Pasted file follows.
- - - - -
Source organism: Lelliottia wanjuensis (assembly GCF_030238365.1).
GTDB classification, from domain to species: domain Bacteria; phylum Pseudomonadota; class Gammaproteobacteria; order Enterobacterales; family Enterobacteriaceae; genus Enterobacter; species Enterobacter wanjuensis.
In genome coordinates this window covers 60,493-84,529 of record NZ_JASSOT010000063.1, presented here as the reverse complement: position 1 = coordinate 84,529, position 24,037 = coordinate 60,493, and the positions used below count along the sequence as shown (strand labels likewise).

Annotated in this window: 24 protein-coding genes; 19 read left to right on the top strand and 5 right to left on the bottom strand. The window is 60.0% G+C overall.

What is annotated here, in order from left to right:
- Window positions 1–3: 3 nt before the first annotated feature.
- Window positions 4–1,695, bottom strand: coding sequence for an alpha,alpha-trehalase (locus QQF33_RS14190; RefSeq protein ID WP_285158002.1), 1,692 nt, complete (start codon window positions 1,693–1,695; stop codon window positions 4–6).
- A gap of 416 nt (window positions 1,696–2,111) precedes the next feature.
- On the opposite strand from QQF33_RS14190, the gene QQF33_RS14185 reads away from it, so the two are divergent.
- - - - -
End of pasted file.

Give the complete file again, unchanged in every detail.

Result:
Source organism: Lelliottia wanjuensis (assembly GCF_030238365.1).
GTDB classification, from domain to species: domain Bacteria; phylum Pseudomonadota; class Gammaproteobacteria; order Enterobacterales; family Enterobacteriaceae; genus Enterobacter; species Enterobacter wanjuensis.
In genome coordinates this window covers 60,493-84,529 of record NZ_JASSOT010000063.1, presented here as the reverse complement: position 1 = coordinate 84,529, position 24,037 = coordinate 60,493, and the positions used below count along the sequence as shown (strand labels likewise).

Annotated in this window: 24 protein-coding genes; 19 read left to right on the top strand and 5 right to left on the bottom strand. The window is 60.0% G+C overall.

What is annotated here, in order from left to right:
- Window positions 1–3: 3 nt before the first annotated feature.
- Window positions 4–1,695, bottom strand: coding sequence for an alpha,alpha-trehalase (locus QQF33_RS14190; RefSeq protein ID WP_285158002.1), 1,692 nt, complete (start codon window positions 1,693–1,695; stop codon window positions 4–6).
- A gap of 416 nt (window positions 1,696–2,111) precedes the next feature.
- On the opposite strand from QQF33_RS14190, the gene QQF33_RS14185 reads away from it, so the two are divergent.